Are you smarter than a goldfish?
Yes, of course you are, but it turns out you are less attentive
A recent study published by Microsoft found that humans now have an attention span shorter than your average goldfish – and we have technology to thank for it. I say thank for it, because it might not necessarily be as bad as it sounds. Researchers collected data from a test group of more than 2,000 Canadians (and if there’s a better cross-section of internet users than the always-pleasant Canucks, I certainly can’t think of one) over the age of 18 by having them play games and interact online to help determine the impact of digital media. In a truly Orwellian move, the subjects’ behaviour was filmed and their brain activity monitored as they interacted across various social media platforms and devices, leading to findings that the human attention span has fallen since the year 2000 – from an average of 12 seconds down to eight. Making us a whole one-second less attentive than Blinky The Goldfish.
It’s also important to take into account that this may be due to the fact that we have far greater access to information online than ever before
The study also found that out of people aged 18 to 24, 77 per cent responded “yes” when posed the question “When nothing is occupying my attention, the first thing I do is reach for my phone.” This is in contrast to only ten per cent of people over 65 years old. Now, while this study proves something that we’ve all probably suspected for quite some time – that it’s becoming increasingly more apparent that people’s attention spans are indeed getting shorter – it’s also important to take into account that this may be due to the fact that we have far greater access to information online than ever before. Whether it’s sat hunched in front of a desktop or glancing sideways at a smartwatch, this scattershot approach of instant access to everything from music and video to news and social media means that as a species we are absorbing more content than would have been previously available to us even a short decade ago. It appears that in an effort to keep up we are adapting (and we all know how good humans are at that) to deal with this wealth of available content by shortening the time we spend on individual pieces of information in favour of more, more, more.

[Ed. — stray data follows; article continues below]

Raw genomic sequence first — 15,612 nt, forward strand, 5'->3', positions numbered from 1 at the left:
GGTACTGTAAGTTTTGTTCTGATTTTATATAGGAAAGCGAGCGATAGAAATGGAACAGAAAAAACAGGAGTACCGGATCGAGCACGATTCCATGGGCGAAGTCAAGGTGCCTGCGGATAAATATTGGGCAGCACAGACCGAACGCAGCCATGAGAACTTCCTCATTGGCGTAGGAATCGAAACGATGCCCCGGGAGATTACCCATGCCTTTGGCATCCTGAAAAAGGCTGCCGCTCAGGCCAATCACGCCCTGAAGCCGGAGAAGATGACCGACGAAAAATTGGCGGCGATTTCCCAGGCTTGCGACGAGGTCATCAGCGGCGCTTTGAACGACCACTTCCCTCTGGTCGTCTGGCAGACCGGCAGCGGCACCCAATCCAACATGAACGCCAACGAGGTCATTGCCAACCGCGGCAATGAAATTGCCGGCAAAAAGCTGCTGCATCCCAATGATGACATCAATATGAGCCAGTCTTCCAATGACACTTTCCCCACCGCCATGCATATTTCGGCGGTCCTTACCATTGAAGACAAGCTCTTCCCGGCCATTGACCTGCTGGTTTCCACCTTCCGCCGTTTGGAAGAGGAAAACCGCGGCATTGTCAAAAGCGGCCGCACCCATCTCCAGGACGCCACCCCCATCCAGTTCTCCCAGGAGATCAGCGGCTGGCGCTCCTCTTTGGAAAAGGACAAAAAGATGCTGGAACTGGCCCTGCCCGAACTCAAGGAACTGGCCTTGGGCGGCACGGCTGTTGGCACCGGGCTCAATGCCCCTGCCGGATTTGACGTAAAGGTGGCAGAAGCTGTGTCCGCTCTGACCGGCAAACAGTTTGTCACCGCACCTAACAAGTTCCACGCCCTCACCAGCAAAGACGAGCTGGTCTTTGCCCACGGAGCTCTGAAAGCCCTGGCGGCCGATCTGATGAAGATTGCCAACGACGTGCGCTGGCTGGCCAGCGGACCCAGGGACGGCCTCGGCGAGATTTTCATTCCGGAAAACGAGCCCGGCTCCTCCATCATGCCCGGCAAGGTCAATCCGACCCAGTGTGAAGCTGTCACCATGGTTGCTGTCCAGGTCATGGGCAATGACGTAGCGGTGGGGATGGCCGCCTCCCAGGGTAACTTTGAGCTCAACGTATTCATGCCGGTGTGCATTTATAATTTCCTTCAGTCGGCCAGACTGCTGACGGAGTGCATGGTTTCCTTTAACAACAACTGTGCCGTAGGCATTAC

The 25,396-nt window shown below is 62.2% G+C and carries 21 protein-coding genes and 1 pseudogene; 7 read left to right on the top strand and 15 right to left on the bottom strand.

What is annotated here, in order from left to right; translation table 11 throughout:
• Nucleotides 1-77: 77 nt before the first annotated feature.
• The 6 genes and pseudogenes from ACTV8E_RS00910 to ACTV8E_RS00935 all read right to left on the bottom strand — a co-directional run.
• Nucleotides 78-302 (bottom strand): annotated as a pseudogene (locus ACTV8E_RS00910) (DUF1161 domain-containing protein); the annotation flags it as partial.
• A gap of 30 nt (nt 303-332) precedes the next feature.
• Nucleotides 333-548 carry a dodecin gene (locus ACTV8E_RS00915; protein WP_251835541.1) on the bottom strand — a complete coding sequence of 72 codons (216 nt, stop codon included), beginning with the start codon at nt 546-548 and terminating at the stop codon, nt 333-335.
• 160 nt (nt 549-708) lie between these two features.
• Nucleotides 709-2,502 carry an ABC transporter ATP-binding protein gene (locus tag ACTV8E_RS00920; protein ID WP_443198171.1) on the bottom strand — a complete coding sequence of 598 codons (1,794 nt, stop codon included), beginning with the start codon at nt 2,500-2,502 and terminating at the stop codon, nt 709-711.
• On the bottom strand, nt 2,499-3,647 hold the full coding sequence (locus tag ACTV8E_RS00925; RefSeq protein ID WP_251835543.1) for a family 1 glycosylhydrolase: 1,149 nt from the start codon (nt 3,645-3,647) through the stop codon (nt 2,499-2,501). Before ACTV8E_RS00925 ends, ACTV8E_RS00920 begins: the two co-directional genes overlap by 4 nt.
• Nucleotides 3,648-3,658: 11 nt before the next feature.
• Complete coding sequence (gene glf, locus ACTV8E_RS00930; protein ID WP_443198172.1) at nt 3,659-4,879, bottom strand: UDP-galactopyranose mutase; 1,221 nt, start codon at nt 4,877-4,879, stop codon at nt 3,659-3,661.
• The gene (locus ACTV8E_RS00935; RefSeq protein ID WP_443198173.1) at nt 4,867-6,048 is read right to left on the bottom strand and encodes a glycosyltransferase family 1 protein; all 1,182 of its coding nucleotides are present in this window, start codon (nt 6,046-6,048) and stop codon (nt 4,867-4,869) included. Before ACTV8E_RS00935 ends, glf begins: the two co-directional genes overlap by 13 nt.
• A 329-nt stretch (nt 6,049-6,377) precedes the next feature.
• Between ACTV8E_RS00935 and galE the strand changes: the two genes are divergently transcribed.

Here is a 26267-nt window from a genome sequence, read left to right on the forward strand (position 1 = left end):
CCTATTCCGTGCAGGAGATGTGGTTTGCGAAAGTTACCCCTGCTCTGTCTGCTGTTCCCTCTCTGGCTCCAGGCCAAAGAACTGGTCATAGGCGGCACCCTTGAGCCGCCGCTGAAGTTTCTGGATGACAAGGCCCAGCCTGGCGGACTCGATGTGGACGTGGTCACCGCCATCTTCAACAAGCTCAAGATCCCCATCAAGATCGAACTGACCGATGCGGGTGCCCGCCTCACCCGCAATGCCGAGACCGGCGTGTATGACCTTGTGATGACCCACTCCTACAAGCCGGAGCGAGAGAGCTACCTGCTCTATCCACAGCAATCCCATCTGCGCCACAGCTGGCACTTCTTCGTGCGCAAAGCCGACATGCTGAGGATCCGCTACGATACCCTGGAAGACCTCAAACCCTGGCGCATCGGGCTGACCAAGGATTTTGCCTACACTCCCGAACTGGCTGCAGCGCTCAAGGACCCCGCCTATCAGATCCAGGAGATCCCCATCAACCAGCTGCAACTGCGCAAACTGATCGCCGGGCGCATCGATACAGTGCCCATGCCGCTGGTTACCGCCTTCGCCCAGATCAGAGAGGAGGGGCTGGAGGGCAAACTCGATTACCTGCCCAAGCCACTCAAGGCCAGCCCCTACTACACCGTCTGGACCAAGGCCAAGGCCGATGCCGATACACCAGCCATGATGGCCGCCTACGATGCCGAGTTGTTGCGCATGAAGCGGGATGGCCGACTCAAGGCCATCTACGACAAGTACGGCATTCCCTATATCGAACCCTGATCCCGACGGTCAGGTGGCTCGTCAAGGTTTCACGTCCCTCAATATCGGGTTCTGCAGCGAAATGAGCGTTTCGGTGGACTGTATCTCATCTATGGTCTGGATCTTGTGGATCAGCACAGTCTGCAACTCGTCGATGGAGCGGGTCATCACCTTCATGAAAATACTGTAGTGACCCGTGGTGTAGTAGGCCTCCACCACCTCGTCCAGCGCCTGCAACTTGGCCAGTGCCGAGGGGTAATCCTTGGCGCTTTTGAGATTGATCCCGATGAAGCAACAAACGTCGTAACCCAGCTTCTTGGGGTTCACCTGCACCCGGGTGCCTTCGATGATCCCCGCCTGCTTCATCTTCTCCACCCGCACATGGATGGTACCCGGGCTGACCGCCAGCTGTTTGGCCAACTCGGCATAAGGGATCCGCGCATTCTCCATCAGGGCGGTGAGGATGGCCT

The rub, perhaps, is whether we are fully internalizing everything we consume to the best of our ability without it getting lost in a mess of Buzzfeed articles and cat videos. One hopes that this is the case, but it’s up to people far cleverer than I to ask and answer this sort of question. Maybe the next study we conduct should strive to determine if quantity of information truly is better than quality?